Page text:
I know I have said this same phrase many times since my arrival in this vast country 7 months ago, and it bears repeating..... I love these kids and this place! Every day that I spend time with the students here, especially my dorm kids, my heart is full.
Though it may be difficult to inspire change, a great change has taken place in me in the short time I have been here. My heart has never been this open and loving before (with the exception of my love for my own children). At my age, I think I have now become what I officially term "a crier"...Sometimes I feel so emotional and overwhelmed with warm fuzzy feelings for them that my eyes fill up.
Many of these children do without a lot of things, just by virtue of living in the dormitory. They live there during most of the school year (Sept. 1 through May) with only a few breaks to return home. Some are orphans, some from trouble families, and all are from neighboring soums (small towns out in the country).
Some of these students are there only because their tiny soum does not have a school, or because their local school does not go past 8th grade. To complete their education, they must live in the dormitory.
The dormitory in my aimag center houses 100 children. These kids live there with minimal supervision, and minimal love and attention. Not to say they are neglected or running wild; that is not the case. However, I don't believe that American children under the same circumstances would behave so well.
Of the 100 residents, approximately 60 are boys, 40 girls. They are housed on separate floors. Boys on the first/main floor, girls and "family units" on the second. The first floor also contains a large kitchen, dining hall, offices and storage space.
The only working toilets in the whole building are located on the first floor. This is one small bathroom with two toilets,no stalls and is shared by all the kids. (Think about that for a minute......I used to think it was horrendous to share two toilets with my three children....) Perspective.....
There are actually other toilets upstairs (an entire bathroom designed for small kids, 6 and under with the tiny toddler toilets).... which has been closed off since 2004. The shower room, has also been closed since 2004 when the water heater broke and the solution was to turn it into a storage room.
There will be more ranting about plumbing later.... The school is more interested in new windows for the building which are desperately needed. I am slowly working on a grant for this need.
The second floor houses girls and what I call "family rooms". If there is a whole family of children, all the siblings share a room. I found it weird at first, but now see that it works pretty well for all of them. Mongolian children appear to have more responsibility toward siblings and the older ones are always looking out for and caring for the littler ones, related or not. I believe newer younger students without siblings are placed with older girls as well. (My limited understanding of the language is burdensome...)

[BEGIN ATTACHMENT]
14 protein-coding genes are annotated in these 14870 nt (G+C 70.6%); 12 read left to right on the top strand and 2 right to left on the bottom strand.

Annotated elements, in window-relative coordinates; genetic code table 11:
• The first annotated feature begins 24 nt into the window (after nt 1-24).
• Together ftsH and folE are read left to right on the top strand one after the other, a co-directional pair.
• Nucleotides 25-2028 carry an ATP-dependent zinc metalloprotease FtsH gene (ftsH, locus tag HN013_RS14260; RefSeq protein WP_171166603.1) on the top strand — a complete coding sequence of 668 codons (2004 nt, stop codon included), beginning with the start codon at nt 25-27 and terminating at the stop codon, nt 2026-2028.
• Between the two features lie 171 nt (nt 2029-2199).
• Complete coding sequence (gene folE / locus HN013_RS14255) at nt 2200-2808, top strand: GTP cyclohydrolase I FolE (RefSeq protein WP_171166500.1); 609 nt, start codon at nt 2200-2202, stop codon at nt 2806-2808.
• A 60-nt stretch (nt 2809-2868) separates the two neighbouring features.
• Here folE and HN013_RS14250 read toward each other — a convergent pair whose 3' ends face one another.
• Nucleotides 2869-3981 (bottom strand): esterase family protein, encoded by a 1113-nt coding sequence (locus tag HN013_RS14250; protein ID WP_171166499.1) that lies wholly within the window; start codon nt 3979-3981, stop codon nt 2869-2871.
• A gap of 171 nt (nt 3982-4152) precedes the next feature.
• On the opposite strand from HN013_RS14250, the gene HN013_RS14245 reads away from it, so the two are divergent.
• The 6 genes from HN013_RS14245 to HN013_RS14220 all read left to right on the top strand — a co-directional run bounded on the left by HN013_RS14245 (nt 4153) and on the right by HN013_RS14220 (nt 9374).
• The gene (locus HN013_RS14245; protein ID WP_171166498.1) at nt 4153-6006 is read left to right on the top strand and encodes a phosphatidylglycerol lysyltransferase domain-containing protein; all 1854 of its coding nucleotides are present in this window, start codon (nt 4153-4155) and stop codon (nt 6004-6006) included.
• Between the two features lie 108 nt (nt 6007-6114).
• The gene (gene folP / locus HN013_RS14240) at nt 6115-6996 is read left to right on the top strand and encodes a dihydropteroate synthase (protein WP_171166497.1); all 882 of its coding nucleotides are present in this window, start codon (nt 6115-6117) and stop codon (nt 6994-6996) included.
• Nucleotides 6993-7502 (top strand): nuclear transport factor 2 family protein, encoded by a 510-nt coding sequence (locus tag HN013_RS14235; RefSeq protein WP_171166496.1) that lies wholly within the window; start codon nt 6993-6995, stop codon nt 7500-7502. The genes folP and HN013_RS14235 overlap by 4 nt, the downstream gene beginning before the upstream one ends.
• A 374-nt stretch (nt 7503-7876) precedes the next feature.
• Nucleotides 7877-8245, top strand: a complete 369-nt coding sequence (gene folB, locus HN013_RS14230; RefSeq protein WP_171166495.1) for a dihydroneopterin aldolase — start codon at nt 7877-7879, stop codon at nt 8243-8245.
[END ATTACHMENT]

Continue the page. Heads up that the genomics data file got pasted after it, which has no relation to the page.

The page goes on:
The entire dormitory is financed by the Ministry of Education. There is a small amount for food per child, equal to about one dollar and housing costs are covered. Not all the children come from poor families, but it's not evident who may or may not...... Personal possessions here are minimal. I learned that early on from my young host family over the summer. Though they were a family and had a tv, and a dvd player, they owned one photo album, one game, and had a couple albums covering their school years.
The dorm kids may have cell phones and those who do keep in touch with their parents. It does not appear to be a status symbol. Clothing is all pretty equivalent, and none of them have extras like i pods, etc.....
They have chores at the dorm, must keep rooms clean, rotate helping and cleaning after meals. Discipline and structure is here; although I tend to be concerned about extra attention from adults.
This is where I come in... there are two dorm teachers, both of whom are great though have different styles of interaction with the kids. They are there day and evening, switching shifts on a rotating basis.
Not much going on in the way of extracurricular activities, which has been a thrilling opportunity for me...Some days it appears I've become an art teacher after all! That's just one arts and crafts activity a week, and they are thrilled to make and display artwork!!! I love seeing their joy, though it's difficult to get them to smile for pictures...
Movie night on Wednesdays is a favorite for everyone, with sometimes 50 kids attending....Recently story time has started on Monday evenings for the littler kids, right before the teacher and I have life skills class for the 12 and older crowd. We are discussing relationships, dating, love, etc... they are quite interested.
After our int ital life skills class Monday, several of the students came up to me after class to say in their Mongolian way, "thank you Jo teacher"... No wonder I love these kids and this place so much.